MINNEAPOLIS – An autopsy commissioned for George Floyd’s family found that he died of asphyxiation due to neck and back compression when a Minneapolis police officer held his knee on Floyd's neck for several minutes and ignored his cries of distress, the family’s attorneys said Monday.
The autopsy by a doctor who also examined Eric Garner’s body found the compression cut off blood to Floyd’s brain, and weight on his back made it hard to breathe, attorney Ben Crump said at a news conference.
The family’s autopsy differs from the official autopsy as described in a criminal complaint against the officer. That autopsy included the effects of being restrained, along with underlying health issues and potential intoxicants in Floyd’s system, but also said it found nothing “to support a diagnosis of traumatic asphyxia or strangulation.”
Floyd, a black man who was in handcuffs at the time, died after the white officer ignored bystander shouts to get off him and Floyd's cries that he couldn't breathe. His death, captured on citizen video, sparked days of protests in Minneapolis that have spread to cities around America.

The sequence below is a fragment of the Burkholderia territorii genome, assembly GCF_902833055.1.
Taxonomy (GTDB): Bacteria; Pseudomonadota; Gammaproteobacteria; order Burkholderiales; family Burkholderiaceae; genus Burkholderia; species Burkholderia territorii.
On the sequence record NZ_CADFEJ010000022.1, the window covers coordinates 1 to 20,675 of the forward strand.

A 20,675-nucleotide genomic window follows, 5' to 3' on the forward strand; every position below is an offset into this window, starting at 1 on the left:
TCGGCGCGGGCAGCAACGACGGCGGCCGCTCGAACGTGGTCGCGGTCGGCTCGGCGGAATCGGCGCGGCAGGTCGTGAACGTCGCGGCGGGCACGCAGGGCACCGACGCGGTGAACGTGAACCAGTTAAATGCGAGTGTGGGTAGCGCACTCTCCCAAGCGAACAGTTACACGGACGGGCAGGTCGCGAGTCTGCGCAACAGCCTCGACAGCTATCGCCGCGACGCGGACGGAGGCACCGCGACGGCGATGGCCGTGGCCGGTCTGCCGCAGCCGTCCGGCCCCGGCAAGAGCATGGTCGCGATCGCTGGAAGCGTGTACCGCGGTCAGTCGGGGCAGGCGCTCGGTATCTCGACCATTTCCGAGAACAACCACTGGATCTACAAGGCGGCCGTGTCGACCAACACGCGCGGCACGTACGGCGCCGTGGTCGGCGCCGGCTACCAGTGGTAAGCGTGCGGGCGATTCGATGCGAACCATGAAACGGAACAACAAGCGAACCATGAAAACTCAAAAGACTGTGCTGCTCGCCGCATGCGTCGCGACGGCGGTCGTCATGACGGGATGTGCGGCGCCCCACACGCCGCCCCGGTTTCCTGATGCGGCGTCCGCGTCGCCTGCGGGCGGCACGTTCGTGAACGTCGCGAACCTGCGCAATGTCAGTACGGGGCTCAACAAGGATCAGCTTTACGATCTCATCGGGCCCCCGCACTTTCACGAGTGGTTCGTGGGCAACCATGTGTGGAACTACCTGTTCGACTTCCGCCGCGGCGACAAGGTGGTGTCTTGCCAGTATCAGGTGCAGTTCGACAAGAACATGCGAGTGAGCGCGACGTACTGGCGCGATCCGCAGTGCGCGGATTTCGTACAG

The official autopsy last week provided no other details about intoxicants, and toxicology results can take weeks. In the 911 call that drew police, the caller described the man suspected of paying with counterfeit money as “awfully drunk and he’s not in control of himself.”
Crump said last week that he was commissioning the family's own autopsy. Floyd’s family, like the families of other black men killed by police, wanted an independent look because they didn’t trust local authorities to produce an unbiased autopsy.
The family's autopsy was conducted by Michael Baden and Allecia Wilson. Baden is the former chief medical examiner of New York City, who was hired to conduct an autopsy of Eric Garner, a black man who died in 2014 after New York police placed him in a chokehold and he pleaded that he could not breathe.